Poetry by Samuel Hazo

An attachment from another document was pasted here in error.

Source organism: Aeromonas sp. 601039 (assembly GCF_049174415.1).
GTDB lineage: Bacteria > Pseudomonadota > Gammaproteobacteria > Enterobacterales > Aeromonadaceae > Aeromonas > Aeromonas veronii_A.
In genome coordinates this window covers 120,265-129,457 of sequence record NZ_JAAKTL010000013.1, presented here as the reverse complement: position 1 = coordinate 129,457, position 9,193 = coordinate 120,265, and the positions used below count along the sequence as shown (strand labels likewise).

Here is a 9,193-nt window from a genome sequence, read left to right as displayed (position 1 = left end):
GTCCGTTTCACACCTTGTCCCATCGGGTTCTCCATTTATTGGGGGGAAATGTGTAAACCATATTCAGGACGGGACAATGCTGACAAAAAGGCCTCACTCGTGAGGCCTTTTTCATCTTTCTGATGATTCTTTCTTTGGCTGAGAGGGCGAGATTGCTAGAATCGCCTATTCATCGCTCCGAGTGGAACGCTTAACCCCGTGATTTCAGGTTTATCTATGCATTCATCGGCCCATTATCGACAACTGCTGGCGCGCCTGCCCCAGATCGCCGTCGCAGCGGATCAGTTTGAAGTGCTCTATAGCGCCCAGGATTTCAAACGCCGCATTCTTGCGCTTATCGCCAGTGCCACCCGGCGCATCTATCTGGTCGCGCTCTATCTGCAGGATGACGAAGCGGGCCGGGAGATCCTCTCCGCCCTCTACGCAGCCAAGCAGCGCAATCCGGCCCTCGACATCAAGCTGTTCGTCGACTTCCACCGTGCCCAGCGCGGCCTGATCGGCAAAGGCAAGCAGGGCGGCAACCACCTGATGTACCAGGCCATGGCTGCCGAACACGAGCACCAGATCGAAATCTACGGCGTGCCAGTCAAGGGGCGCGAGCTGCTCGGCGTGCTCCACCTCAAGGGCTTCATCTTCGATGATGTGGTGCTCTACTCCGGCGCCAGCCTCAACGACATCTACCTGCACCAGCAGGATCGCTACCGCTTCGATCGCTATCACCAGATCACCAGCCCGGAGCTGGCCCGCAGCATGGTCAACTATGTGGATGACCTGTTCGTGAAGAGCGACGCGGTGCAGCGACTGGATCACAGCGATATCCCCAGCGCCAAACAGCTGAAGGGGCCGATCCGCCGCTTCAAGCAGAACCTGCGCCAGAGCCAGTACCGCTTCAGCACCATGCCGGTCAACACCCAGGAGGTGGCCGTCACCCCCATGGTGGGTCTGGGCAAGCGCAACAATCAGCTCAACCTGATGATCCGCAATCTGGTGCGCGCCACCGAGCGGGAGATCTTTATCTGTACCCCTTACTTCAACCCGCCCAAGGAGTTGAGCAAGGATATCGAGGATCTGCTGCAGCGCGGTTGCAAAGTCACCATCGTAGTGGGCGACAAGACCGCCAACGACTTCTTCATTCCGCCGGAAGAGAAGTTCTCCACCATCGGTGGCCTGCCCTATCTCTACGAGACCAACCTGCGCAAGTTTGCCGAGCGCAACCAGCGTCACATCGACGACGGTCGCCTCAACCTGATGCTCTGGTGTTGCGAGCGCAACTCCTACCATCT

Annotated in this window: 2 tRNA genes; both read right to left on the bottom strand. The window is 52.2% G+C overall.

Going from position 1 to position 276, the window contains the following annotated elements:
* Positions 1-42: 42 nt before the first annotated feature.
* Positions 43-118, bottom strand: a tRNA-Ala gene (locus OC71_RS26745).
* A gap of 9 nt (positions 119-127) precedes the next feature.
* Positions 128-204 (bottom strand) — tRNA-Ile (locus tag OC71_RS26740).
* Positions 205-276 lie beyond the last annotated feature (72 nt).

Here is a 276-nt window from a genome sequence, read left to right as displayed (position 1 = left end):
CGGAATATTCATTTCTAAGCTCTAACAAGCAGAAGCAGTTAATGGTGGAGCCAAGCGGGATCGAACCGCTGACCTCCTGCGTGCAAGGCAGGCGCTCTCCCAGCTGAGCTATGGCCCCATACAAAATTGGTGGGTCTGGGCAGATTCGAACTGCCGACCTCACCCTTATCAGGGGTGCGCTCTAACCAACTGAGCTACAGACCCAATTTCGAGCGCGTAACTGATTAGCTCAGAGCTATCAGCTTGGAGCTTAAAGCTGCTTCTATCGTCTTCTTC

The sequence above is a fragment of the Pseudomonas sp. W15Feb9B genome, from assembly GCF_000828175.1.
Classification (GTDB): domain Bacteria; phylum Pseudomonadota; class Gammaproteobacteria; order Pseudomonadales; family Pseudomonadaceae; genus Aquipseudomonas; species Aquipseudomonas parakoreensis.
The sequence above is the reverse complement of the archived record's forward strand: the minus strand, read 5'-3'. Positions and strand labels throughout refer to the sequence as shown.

Reading To Paris, Samuel Hazo’s newest book of poems, is an act of exploration, a search for an American-ness that can be felt in one’s self only while abroad. And what is discovered is not the alienation born of internal exile but a widening sense of humanity defined by tensions between time and place: now and then, here and now. “The Paris in this book,” Hazo explains, “is not merely a matter of geography, it is also what Paris means in history and, above all, what it can be imagined to mean. Call it the Paris of the mind or even the Paris in the blood—a certain freedom for the arts, for poetry, for life itself regardless of contradiction or even of consequence. In this sense To Paris for me is both a directional signal and a toast.” Here then are honest and courageous poems whose straightforward cadences are attuned to the familiar modulations of American speech. Hazo’s voice, in the words of Archibald MacLeish, “has found the ease to speak the ’You’ who is both ’He’ and ’I’”––reminding us of what we always knew about ourselves but had forgotten to remember.